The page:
The broad aims of this research were to:
- identify research evidence on ‘commissioning’ or ‘public service purchasing’ in education, health and/or social welfare in the UK and other countries
- investigate the impact of ‘joint commissioning’ of health, education and/or social welfare services
- identify the factors which influence the impact of joint commissioning of health, education and/or social welfare services
The review question specified by the Ministry of Justice was: Do criminal justice/ correctional services interventions for juvenile offenders lead to a reduction in offending (including frequency and severity of offending)? Policy makers and practitioners need valid reliable evidence about potentially effective interventions that may reduce the rate of re-offending. The research literature on juvenile offending is voluminous, reflecting the persistent nature of public concern on this issue. However the relevant research literature is largely disorganised and widely distributed in different media and across different countries. There is therefore a need for systematic reviews of research, in order to produce systematic transparent summaries of the research evidence that can be used as an aid to policy making.
In the context of the overpayment of benefits, this systematic map aims to describe existing research literature on the process of notifying a change of circumstance (CoC) in the fields of financial products and services, welfare provision, taxation and tax credit systems. The UK Department for Work and Pensions estimates that about 2 percent of its spending on benefits was paid as a result of fraud and error and wishes to establish strategies to reduce that figure.
Understanding the impact of engagement in culture and sport: a systematic review of the learning impacts for young people (2010)
This ongoing project has so far produced two reports:
Understanding the impact of engagement in culture and sport: a systematic review of the learning impacts for young people (opens in a new window)
Understanding the drivers, impact and value of engagement in culture and sport: technical report for the systematic review and database (opens in a new window)
The organisation of school and how time should be spent during the school day has been under discussion since the education system came into existence. Questions about the optimal length of the school year or school day, and how much time is afforded to which subjects continue to be asked by educational policy-makers and educational professionals. This review has been commissioned by the Department for Children, Schools and Families (DCSF) with the initial aim of identifying research evidence on the structure of the school day, and specifically how time is used in schools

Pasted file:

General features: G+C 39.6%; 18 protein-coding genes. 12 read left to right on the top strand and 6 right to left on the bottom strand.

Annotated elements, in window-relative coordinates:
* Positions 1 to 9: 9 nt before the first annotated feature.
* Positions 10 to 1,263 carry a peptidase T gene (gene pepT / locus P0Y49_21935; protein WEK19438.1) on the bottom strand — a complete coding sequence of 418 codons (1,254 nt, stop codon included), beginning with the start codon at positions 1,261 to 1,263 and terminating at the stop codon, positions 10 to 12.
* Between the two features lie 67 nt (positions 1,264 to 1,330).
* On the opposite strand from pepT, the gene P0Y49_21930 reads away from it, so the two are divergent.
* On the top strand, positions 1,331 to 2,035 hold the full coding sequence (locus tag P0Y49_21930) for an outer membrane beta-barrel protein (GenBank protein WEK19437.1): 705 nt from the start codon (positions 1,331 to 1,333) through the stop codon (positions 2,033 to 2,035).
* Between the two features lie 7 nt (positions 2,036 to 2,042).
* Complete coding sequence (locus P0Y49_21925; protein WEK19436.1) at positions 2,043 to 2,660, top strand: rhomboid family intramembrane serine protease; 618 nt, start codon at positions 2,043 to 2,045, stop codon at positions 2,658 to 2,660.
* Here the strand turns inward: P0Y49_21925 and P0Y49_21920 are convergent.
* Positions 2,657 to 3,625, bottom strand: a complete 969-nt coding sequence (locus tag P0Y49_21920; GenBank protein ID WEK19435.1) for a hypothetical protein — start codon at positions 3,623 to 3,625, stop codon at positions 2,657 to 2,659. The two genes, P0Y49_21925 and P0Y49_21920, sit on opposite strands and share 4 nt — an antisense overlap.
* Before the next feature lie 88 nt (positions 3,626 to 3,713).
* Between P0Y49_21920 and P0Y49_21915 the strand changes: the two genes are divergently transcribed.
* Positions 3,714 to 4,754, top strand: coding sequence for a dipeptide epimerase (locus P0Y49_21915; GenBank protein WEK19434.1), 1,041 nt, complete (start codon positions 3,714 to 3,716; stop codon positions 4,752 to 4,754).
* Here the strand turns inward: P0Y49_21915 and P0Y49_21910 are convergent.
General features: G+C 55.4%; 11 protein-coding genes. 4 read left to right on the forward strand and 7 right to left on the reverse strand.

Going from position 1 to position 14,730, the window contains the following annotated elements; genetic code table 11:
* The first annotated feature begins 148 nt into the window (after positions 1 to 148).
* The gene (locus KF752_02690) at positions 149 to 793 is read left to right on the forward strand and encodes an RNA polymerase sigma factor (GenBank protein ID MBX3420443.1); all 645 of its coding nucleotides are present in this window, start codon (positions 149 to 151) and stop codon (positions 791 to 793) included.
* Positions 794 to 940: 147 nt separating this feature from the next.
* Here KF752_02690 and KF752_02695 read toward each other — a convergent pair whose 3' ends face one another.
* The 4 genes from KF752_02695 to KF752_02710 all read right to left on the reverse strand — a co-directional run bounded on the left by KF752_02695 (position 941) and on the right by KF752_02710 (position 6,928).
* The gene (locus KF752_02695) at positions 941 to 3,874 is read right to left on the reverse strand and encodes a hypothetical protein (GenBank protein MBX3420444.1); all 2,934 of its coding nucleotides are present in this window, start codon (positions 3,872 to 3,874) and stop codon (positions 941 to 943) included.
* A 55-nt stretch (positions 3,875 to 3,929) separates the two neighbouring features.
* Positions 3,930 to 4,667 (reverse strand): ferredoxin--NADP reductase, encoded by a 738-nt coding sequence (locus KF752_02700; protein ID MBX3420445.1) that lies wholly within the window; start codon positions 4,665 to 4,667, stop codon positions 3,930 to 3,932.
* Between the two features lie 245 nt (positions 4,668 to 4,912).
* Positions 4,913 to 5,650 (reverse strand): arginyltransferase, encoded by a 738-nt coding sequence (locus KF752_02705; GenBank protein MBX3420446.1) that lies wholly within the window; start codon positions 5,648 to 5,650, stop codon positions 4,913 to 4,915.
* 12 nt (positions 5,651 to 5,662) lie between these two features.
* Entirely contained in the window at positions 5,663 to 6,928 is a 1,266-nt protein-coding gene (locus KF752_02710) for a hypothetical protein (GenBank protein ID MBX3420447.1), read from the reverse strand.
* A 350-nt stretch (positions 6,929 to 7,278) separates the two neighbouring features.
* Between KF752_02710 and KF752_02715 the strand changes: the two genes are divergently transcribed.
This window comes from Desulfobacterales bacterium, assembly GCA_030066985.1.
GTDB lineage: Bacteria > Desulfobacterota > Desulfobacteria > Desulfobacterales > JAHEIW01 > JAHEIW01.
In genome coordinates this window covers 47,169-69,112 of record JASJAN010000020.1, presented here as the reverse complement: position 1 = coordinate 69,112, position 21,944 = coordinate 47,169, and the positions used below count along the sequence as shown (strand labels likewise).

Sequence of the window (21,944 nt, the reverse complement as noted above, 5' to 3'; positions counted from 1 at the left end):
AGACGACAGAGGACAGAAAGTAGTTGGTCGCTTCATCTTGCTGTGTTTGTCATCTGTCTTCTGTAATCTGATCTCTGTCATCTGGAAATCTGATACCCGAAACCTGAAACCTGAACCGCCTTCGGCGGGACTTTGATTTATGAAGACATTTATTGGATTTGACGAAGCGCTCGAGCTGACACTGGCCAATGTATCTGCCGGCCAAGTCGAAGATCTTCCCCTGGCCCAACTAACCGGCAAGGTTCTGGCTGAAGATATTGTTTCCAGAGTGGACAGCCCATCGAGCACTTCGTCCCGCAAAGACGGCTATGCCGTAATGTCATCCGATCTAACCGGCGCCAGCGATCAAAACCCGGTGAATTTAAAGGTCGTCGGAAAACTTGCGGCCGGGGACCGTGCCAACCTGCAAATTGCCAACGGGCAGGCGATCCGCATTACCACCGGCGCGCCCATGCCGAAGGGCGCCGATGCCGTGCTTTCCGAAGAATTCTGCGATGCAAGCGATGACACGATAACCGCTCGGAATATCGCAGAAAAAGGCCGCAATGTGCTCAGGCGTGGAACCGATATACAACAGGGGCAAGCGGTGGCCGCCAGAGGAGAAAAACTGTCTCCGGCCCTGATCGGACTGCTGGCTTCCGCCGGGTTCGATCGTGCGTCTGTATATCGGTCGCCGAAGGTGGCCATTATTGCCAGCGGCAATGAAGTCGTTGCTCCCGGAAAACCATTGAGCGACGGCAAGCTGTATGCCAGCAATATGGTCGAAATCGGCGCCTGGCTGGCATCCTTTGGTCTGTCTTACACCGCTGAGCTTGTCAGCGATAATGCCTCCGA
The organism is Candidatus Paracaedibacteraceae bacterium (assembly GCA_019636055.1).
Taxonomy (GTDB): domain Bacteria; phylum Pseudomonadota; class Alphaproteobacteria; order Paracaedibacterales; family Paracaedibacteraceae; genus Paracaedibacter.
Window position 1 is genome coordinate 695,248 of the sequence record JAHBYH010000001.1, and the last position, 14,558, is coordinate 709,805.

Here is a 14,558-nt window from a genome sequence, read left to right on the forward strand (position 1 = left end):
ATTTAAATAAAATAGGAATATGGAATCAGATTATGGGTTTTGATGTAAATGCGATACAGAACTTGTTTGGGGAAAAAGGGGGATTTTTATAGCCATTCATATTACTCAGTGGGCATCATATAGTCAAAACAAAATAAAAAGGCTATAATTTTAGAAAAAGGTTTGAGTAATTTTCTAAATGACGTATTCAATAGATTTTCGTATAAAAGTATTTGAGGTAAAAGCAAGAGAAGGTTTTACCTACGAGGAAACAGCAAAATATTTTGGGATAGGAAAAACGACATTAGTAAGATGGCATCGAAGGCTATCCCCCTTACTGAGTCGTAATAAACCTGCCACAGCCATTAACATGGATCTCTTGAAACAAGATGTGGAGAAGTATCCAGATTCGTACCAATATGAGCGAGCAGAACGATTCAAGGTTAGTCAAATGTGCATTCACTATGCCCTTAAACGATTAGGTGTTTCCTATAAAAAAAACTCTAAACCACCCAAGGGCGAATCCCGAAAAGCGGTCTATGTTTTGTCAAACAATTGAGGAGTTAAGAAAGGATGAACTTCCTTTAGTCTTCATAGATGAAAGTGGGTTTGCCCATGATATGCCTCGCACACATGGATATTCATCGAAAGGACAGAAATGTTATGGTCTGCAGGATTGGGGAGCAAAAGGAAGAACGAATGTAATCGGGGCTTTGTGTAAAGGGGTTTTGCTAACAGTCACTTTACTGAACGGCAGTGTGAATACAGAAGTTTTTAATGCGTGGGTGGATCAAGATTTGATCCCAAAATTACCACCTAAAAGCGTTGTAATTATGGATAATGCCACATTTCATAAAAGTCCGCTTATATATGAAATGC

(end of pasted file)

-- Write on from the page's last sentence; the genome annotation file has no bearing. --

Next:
This report includes a systematic rapid evidence assessment which provided input into three aspects of the review question:
- What possible different approaches/models are there for the education, training, support and accreditation of educational supervisors?
- What is the impact of educational, training, and support programmes for educational supervisors and similar roles in healthcare professions?
- What barriers and facilitatory factors can be identified regarding the education, training, support and accreditation of postgraduate medical educational supervisors?
This systematic review addresses two research questions:
- What is the nature and extent of the research that has been undertaken on the barriers to, and facilitators of, reducing in-work poverty in families with dependent children?
- What is the effectiveness of interventions with the potential to reduce in-work poverty in couple families with dependent children?
Targeted Youth Support (TYS) is an initiative aimed at vulnerable young people and involves ensuring that agencies work together to meet young people’s needs. The initiative’s rationale is that a collaborative, ‘joined-up’ approach is needed because young people may have complex and multiple needs which cannot be met by mainstream or specialist services in isolation. This report was commissioned by the Department for Children, Schools and Families (DCSF) to explore what works for young people in relation to the outcomes prioritised by the TYS initiative.